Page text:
Conference focuses on security threats in Ohio communities, prisons

The Corrections and Law Enforcement Security Threat Group Conference brought together agencies from across the state.

GROVE CITY, Ohio — The Corrections and Law Enforcement Security Threat Group Conference in Grove City brought together a wide swath of law enforcement, corrections officers and prosecutors to learn about the latest trends and strategies to fight gang violence, drug cartel activity, domestic terrorism and other security threats in the state.

“Whether it’s coming from the border, whether it’s coming from the prisons, whether it’s coming from gangs in our streets, we are at risk for violent crime,” Ohio Department of Public Safety Director Andy Wilson said.

That’s why Wilson says Monday’s conference is so important. He gave parole officers as an example of a key cog in the crime fighting system. 

“They have the direct link into the prison. They work for DRC, but they’re also out in the communities and they work with the local law enforcement out in the communities.”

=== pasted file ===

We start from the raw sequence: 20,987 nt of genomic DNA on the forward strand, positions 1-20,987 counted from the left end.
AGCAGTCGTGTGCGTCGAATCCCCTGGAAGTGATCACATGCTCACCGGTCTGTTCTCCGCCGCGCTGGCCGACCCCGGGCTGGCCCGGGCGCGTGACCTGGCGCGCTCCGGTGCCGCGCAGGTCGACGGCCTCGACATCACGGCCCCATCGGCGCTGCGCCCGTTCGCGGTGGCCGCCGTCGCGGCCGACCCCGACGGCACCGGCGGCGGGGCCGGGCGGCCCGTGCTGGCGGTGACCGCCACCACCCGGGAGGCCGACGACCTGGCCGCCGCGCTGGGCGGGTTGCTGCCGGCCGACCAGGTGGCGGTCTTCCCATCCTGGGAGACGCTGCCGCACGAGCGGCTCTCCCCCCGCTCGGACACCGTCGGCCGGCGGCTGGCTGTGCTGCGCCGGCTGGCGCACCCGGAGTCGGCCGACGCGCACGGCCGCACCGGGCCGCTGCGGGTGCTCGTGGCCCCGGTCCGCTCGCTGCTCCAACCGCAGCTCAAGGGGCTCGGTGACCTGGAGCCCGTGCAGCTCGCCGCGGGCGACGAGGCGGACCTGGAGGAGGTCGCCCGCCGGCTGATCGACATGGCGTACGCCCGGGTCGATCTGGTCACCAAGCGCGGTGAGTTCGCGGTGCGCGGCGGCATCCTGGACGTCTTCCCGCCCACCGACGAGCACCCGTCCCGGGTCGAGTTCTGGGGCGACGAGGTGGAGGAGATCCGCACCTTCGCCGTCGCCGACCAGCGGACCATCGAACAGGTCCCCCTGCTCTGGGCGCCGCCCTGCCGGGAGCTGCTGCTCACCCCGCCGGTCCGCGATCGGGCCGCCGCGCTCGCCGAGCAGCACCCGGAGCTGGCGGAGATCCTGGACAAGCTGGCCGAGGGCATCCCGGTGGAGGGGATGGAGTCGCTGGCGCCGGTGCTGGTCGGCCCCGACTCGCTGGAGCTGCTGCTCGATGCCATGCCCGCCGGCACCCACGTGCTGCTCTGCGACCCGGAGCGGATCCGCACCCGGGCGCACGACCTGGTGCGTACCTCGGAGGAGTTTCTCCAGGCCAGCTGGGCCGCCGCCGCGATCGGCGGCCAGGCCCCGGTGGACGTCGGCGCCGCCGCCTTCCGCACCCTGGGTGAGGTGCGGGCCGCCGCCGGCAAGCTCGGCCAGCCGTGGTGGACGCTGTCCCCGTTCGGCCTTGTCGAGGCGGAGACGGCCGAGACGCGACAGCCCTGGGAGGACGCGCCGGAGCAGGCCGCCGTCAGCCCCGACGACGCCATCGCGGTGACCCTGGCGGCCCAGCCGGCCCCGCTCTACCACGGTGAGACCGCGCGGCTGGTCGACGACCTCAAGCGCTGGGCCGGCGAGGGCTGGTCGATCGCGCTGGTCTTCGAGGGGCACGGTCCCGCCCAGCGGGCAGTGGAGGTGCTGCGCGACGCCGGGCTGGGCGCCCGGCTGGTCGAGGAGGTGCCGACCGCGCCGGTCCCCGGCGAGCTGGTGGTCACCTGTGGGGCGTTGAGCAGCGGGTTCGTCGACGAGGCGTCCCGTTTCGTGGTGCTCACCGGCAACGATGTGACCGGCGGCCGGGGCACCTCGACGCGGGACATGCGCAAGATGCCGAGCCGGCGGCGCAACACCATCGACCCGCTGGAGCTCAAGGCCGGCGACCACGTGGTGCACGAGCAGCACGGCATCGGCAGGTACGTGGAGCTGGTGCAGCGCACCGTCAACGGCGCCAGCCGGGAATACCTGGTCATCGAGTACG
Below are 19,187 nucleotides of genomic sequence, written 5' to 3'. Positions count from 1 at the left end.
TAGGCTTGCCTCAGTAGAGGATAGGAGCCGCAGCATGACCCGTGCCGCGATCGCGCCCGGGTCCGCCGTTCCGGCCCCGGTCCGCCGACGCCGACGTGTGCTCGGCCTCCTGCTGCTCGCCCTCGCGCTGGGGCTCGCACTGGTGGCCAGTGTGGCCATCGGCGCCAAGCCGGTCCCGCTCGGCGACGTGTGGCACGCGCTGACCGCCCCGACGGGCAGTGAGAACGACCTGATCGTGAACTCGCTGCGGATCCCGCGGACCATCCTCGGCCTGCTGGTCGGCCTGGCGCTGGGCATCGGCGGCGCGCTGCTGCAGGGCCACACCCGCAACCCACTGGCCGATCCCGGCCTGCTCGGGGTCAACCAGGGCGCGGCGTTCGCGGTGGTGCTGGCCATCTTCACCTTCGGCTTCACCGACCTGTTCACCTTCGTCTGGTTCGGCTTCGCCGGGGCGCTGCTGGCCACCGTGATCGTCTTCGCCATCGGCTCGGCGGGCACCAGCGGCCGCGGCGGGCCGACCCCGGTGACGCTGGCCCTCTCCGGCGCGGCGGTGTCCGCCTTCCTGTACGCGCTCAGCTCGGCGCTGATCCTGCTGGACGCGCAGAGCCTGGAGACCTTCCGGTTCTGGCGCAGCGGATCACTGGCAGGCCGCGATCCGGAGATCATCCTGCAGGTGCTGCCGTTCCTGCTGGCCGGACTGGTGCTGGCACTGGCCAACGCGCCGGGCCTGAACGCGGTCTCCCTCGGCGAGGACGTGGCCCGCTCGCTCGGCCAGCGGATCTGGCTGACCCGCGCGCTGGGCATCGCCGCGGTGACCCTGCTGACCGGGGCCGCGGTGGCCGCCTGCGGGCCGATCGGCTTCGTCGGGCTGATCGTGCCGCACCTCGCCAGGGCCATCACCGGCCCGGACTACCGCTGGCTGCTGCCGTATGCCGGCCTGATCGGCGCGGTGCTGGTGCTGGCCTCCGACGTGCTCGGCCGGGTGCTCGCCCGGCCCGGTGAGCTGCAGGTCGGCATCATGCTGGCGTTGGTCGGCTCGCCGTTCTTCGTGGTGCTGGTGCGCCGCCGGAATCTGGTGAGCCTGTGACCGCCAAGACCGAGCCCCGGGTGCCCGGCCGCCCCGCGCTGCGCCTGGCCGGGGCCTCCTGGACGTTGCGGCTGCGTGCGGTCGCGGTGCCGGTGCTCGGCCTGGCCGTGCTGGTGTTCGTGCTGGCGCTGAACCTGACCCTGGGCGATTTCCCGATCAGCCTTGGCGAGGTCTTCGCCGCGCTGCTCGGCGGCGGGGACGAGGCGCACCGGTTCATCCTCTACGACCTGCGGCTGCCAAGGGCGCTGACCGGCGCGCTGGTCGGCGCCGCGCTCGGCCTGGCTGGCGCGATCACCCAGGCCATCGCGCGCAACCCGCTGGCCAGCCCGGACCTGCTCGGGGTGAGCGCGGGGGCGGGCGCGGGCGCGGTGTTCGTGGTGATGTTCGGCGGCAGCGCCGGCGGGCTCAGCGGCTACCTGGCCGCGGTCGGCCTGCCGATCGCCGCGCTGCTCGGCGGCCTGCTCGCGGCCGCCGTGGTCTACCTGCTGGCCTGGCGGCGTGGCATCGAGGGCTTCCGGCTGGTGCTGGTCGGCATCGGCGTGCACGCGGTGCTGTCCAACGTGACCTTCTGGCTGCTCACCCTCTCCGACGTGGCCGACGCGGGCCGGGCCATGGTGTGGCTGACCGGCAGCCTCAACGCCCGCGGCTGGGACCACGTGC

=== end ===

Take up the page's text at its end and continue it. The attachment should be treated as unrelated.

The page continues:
Department of Rehabilitation and Corrections Director Annette Chambers-Smith oversees a state prison system where she says 71% of inmates are convicted of violent crimes and where gangs and drug smuggling are constant concerns. 

“So, something like this (conference) will cause us to get together, learn what each of us knows, learn what intel we have and help grow those networks that make us stronger in terms of trying to fight this type of crime.”

“The violent crimes are committed by a relatively small number of our criminal element,” Ohio Governor Mike DeWine said.

He says targeting them is critical.

The state now has collaborative weapons to do that. The governor listed the Ohio Narcotics Intelligence Center, which works to disrupt the illegal drug market, the Crime Gun Intelligence Center, which focuses on gun violence in local communities, and law enforcement surge operations where State Highway Patrol, parole officers and Liquor Control officers surge into communities to help local law enforcement.   

“The results we’ve seen is we’ve been able to capture guns, we’ve been able to get felons who are not supposed to have guns, who have been found with guns, we’ve been able to lock them back up,” DeWine said. 

The governor says the state has not had a conference like this for about 20 years, and it was time. He says the state will have more of them to allow agencies to continue to network.

Local News: Recent Coverage ⬇️

https://youtube.com/watch?v=videoseries&list=PL3ksqgTjfUaYfXfxQH982djs6LlrSbKDZ

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